BEIRUT — After losing ground to Syrian forces and Islamic extremists for months, the Western-backed rebel movement said Monday it was replacing its military chief with an experienced, moderate field commander from the south.
The move is part of a broader restructuring aimed at persuading the United States and its allies to provide more sophisticated weapons to confront President Bashar Assad’s army after diplomatic efforts to end the war failed.
Secretary of State John Kerry, meanwhile, accused Assad of stonewalling in peace talks and Russia of undermining the prospects of a negotiated solution by “contributing so many more weapons” to the leader.
Kerry, speaking in Jakarta, Indonesia, said it was clear the Syrian leader was “trying to win this on the battlefield instead of coming to the negotiating table in good faith.”
Russia, he said, was promoting this approach.
“They are, in fact, enabling Assad to double down, which is creating an enormous problem,” Kerry said in criticism that underscored the erosion of the Russian-American partnership in Syria and raised questions about the viability of US diplomatic strategy to help resolve the escalating crisis.
Hundreds of thousands of Syrian civilians have fled the city of Aleppo in recent weeks after heavy bombardment by government forces that continued during the peace process. The airstrikes have created one of the largest refugee flows of the civil war, diplomats say.
The opposition reluctantly agreed to participate in two rounds of peace negotiations in Geneva, hoping they would convince the United States of the futility of a diplomatic track to end the country’s three-year conflict. By revamping the opposition’s moderate forces, it hopes to encourage its reluctant US and European allies to send them antiaircraft weapons to challenge Assad’s monopoly on air power.
Brigadier General Abdul-Ilah al-Bashir replaces General Salim Idris, a secular-leaning moderate who was criticized by many in the opposition for being ineffective and who lost the confidence of the United States and its allies, particularly after Islamic extremists seized a weapons depot from moderate rebels. The move was announced Monday in a statement by the FSA’s Supreme Military Council.
Bashir, who previously headed the group’s operations in the southern province of Quneitra on the border with the Israeli-occupied Golan Heights, is considered a moderate Islamist.
He hails from the region’s most powerful al-Nuaimi tribe, giving him influence among Syria’s conservative rural areas, where tribal connections are important. Rebels say he has vast knowledge of the areas south of Damascus where he served as an army commander until defecting to the opposition in 2012. His son Talal, also a rebel, was killed in battle with government forces in Quneitra last year.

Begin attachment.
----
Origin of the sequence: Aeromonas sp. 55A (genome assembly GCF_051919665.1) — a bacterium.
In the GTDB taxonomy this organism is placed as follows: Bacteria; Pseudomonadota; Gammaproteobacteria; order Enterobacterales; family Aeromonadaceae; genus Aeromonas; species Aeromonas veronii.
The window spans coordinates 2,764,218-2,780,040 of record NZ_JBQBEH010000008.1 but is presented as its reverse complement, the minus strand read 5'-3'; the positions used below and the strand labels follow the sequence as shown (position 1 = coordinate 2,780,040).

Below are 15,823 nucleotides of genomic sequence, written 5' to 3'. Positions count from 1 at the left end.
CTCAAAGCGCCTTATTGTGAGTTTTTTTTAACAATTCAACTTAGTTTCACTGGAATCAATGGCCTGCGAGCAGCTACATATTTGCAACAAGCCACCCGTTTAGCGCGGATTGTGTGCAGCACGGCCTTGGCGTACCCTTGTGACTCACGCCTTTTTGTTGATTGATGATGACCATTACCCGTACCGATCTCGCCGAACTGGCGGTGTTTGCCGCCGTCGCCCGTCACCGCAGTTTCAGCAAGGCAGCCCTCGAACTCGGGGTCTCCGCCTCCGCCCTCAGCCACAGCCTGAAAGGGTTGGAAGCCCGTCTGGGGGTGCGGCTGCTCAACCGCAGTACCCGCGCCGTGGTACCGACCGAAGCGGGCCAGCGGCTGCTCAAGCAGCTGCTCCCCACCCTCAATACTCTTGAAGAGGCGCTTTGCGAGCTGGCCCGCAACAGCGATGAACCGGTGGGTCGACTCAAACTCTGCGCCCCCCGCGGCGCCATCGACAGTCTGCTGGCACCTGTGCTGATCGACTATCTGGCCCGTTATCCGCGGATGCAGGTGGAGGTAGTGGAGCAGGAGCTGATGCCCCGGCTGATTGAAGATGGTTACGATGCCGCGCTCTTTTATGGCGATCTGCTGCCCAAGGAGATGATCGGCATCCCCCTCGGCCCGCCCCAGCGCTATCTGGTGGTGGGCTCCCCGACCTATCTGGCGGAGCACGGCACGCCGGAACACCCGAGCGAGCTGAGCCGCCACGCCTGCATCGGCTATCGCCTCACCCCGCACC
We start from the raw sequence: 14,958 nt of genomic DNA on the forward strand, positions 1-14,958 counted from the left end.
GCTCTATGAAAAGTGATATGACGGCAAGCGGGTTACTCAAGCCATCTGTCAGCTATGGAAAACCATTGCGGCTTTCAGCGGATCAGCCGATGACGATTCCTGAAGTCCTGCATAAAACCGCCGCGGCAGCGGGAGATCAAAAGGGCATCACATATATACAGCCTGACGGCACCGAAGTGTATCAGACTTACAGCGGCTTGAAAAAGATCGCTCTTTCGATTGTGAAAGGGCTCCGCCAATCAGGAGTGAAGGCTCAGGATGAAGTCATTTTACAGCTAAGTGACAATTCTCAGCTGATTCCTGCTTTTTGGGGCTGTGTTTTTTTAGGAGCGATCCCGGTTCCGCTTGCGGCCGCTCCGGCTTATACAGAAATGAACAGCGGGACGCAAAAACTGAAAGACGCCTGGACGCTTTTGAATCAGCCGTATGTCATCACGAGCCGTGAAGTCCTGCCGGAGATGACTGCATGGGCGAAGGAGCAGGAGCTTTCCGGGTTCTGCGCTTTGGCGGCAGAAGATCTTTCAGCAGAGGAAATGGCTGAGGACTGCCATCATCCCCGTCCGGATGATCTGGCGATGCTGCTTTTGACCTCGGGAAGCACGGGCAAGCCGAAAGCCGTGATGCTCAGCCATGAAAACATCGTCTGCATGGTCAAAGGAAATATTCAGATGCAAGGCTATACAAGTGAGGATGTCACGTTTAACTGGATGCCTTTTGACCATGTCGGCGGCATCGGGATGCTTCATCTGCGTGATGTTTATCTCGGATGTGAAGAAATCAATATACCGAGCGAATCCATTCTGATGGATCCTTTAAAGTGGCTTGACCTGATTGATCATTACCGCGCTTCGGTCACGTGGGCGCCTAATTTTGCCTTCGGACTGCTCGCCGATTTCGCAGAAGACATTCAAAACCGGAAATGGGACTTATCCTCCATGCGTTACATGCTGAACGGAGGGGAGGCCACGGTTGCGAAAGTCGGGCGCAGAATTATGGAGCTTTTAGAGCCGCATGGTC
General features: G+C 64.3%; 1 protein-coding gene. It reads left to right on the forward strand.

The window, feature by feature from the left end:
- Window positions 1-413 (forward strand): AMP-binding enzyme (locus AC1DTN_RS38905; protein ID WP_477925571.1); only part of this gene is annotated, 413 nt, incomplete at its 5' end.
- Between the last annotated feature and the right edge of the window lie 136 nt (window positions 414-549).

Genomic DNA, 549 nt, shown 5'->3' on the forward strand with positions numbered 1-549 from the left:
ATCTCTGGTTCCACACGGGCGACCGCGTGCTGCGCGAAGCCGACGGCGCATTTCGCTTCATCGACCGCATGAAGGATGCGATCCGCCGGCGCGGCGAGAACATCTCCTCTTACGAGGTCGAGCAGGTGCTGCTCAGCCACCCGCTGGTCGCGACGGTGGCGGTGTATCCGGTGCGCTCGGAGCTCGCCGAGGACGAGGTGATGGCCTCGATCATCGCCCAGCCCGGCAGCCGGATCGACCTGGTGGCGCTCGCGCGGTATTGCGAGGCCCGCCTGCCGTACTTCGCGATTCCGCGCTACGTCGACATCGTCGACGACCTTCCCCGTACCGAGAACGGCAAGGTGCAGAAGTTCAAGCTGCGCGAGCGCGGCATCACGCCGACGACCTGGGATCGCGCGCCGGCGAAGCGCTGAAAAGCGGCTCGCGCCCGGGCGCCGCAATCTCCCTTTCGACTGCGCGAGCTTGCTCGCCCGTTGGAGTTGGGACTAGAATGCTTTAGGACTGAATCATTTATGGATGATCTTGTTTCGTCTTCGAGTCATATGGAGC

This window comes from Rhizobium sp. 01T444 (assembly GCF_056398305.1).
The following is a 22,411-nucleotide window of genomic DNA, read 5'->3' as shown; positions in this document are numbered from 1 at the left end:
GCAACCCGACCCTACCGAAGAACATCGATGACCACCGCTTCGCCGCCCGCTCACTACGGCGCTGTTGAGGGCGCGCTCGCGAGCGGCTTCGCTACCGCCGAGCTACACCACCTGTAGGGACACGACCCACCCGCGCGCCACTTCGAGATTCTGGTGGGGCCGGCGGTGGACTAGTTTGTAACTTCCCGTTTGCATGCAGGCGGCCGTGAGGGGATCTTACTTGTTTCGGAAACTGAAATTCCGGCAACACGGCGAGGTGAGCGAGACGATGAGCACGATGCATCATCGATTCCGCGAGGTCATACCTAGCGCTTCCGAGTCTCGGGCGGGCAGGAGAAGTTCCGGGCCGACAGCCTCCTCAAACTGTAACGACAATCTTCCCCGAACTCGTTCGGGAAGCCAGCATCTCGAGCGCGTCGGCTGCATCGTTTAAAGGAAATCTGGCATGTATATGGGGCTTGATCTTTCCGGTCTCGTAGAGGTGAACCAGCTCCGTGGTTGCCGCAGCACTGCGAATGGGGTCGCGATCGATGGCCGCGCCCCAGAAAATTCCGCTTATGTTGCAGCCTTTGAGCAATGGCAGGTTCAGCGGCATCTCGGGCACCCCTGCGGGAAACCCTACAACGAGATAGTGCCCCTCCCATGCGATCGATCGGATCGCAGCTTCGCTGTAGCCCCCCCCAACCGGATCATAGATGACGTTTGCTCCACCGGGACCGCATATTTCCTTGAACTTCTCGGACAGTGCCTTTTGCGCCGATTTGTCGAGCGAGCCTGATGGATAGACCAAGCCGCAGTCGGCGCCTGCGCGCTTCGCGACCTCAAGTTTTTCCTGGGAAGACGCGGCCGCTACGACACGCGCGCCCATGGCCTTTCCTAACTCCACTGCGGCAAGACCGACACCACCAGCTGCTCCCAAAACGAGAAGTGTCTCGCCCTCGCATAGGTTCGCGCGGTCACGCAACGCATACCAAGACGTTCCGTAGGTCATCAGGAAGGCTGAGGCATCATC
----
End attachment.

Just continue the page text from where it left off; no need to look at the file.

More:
In speeches, Bashir has said he supports a democratic Syria.
“The value of this man to the rebels is enormous. He was the commander of the Syrian Army in the south, which included Daraa province and Golan area. These are the nearest points to Damascus,” said Mustafa Alani, the director of the security department at the Geneva-based Gulf Research Center.
He said that after the failure of Geneva talks, Americans have realized that without escalating the military pressure on the Syrian regime, there will be no progress in the diplomatic process.
‘The value of this man to the rebels is enormous.’
“Now the diplomatic process is dead in the water,” Alani said, adding that the United States was starting to relax the brakes on Gulf states who wished to supply the opposition with antiaircraft weapons.
It’s too early to tell whether Bashir will lean toward the West as his predecessor did or move toward a rapprochement with jihadi groups in an attempt to halt infighting. Analysts say he will have to strike a delicate balance between the two to persuade a reluctant West to arm the opposition.
Activists who know Bashir describe him as a devout, but not particularly conservative, Muslim. “He’s a simple man, not an extremist,” said a local activist, Jamal al-Golani.
Washington and its European allies have long tried to mold the Free Syrian Army into an effective partner inside Syria. But the loose umbrella group was always seen as weak, with Western and Arab allies dithering over whether to give them powerful weapons.
The group eventually fell into disarray and in the past year has been overshadowed by more experienced Islamic groups and foreign fighters flush with cash.
More recently, the group has had a series of embarrassing setbacks, including the formation in November of the Islamic Front, a powerful alliance group for a mix of Islamic and nationalist brigades, many of whom broke away from the Free Syrian Army. In mid-December, Islamic extremists raided FSA weapons warehouses near the border with Turkey, leading to a temporary suspension of US nonlethal aid to the rebels.
Amid declining international support for its fight to topple Assad, the group declared a war against an Al Qaeda breakaway group, the Islamic State of Iraq and the Levant, one of the most powerful rebel forces in Syria.
Hundreds of people on both sides have died in infighting since the beginning of the year.
By appointing Bashir, a decision made by consensus among the Free Syrian Army’s 30-member Supreme Military Council late Sunday, the Free Syrian Army hopes to show rival rebels that the group is reenergizing with a new, credible leadership.
The council also appointed Colonel Haitham Afiseh, a Free Syrian Army commander in northern Syria, as Bashir’s deputy.Material from The New York Times was used in this report.